Question about lottery token contract

As a fun little project I wanted to deploy to a testnet a lottery ERC20 token and here is what I came up with (this is not final version):

pragma solidity ^0.8.0;

import “./ERC20.sol”;

contract LotToken is ERC20 {
uint256 private _ethTicketRatio = 1;
uint256 private _winChance = 4 * (10 ** 18); //4 eth amount of tickets gurantees win
constructor() ERC20(“Lottery Token”, “LOTTERY”) {}

function buyTickets() public payable {
require(msg.value != 0, “LOTTERY: Must send eth to buy tickets”);
_mint(msg.sender, msg.value * _ethTicketRatio);

function useTickets(address payable _player, uint256 _tickets) public{
require(balanceOf(msg.sender) >= _tickets, “LOTTERY: Tried to use more tickets than sender has”);
_burn(msg.sender, _tickets);

uint256 _roll = uint256(keccak256(abi.encodePacked(msg.sender, block.timestamp, block.difficulty))) % _winChance;
if (_roll <= _tickets) {

function winChance() public view returns(uint256) {
return _winChance;

Even though I’m not building on deploying it to the mainnet, I wondered why my method for randomness is insecure. I’ve read that theoretically, a bad actor can run the hash I’m using in the function and synchronizing ahead of time to play at the right moment. Is it really feasible to time a contract call to the second?

I would like an in-depth explanation of a theoretical attack and if there are other solution besides oracles.

What do you think?

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  1. My understanding is that a bad acting miner that *happens* to be the block publisher when the lottery takes place essentially has a chance to manipulate the block just before it gets submitted.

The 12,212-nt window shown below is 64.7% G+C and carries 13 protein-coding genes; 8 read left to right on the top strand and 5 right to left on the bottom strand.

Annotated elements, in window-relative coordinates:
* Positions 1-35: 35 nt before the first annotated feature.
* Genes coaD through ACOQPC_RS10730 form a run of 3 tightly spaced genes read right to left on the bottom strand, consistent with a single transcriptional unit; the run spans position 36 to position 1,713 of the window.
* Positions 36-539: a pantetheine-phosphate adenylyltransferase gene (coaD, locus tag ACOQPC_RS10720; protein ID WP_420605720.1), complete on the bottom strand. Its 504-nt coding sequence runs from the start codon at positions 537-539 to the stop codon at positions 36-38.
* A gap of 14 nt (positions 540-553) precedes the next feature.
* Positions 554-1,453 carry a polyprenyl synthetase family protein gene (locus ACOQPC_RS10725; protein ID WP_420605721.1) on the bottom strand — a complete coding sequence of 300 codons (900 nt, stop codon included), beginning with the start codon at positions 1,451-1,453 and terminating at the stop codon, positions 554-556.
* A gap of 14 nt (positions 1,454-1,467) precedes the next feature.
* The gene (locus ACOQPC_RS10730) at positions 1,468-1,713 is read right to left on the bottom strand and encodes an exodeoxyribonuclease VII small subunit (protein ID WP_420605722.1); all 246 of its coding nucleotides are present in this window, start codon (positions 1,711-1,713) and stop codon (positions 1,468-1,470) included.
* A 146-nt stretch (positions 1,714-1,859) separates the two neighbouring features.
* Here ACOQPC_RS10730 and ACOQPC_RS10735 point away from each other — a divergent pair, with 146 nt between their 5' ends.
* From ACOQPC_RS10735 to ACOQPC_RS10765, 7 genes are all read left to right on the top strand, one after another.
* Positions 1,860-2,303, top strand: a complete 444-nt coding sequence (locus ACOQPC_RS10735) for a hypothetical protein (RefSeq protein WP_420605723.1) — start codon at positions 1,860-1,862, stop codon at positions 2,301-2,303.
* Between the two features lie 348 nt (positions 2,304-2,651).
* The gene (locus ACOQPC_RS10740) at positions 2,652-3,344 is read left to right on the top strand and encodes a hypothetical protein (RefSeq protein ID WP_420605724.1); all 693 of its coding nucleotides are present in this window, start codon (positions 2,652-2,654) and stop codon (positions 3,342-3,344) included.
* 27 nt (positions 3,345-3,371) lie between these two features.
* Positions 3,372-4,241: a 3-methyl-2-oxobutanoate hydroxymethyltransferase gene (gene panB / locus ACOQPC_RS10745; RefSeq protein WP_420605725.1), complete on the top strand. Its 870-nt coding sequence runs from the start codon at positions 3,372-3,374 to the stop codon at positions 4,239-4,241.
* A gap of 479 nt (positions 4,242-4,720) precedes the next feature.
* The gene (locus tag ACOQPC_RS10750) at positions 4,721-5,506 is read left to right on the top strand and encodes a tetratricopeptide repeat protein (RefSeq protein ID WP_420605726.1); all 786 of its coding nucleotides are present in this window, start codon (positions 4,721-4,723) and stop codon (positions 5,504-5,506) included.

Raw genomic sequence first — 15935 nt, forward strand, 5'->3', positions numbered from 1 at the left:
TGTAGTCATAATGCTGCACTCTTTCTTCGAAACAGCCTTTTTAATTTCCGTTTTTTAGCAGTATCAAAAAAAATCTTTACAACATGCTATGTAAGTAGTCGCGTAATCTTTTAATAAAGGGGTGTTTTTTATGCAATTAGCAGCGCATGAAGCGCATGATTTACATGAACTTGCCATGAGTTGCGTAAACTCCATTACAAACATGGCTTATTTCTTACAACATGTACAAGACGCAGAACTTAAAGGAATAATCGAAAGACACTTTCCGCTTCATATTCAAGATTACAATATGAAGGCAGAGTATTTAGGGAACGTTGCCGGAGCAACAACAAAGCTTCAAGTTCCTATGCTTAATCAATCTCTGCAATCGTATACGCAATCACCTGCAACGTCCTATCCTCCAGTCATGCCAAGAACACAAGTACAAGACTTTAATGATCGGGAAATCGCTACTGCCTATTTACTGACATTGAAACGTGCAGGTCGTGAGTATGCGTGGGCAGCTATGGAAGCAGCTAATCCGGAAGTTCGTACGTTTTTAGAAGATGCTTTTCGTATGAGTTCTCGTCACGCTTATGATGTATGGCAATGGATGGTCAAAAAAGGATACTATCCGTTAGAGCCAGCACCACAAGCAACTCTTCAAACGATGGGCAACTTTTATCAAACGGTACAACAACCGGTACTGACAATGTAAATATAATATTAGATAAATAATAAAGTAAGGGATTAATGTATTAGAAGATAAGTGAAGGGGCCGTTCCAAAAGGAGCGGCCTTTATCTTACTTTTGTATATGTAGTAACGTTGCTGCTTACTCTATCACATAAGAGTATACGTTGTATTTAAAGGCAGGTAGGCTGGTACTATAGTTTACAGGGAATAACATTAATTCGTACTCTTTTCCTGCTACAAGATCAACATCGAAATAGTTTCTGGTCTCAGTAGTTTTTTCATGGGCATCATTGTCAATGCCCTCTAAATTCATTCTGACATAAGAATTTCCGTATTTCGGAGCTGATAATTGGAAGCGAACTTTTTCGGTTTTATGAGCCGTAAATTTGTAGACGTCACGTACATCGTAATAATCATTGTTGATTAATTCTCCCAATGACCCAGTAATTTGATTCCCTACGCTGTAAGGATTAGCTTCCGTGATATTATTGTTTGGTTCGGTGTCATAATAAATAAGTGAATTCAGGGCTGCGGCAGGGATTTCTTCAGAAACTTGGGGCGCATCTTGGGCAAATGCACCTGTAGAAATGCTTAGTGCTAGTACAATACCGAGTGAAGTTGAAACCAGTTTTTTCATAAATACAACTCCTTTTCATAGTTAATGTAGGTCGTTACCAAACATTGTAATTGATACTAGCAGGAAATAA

Given your example, I think one thing to manipulate would simply be the timestamp of the block being published. Because the miner gets to submit the timestamp with the block (within some tolerance).

    As a bad acting miner, I could see what happens if I delay publishing the block by 1 microsecond. Maybe my ticket wins. If not, then what about 2, 3, 4 μs? I can simulate many different outcomes (it’s just a keccak256 call) very quickly, until I find some timestamp that is more favorable for me. So that’s the timestamp I’ll publish with the block.

    You can remove timestamp from the equation but there’s usually some thing a miner could fiddle with to extract value.

    One suggestion is to replace timestamp with block number. The winner is still 100% predictable by the publisher, but they’d have to get more creative with what they manipulate in the block. Like conjuring up some transactions right before the lottery that affect its outcome.

    I’m a noob still but that’s my understanding. Would love to hear from an expert to know if I’m on the right track.

  2. You’re gonna get frontrun, people can just make a bot to model burning their ticket(s). If successful (win) continue. Otherwise revert (or don’t submit the transaction) and retry next block

  3. Check out the great discussion in the recent Meetbits exploit for a good explanation of why your method for obtaining randomness isn’t secure



    The best current way to get verifiable and secure randomness is to use a VRF function like Chainlink VRF

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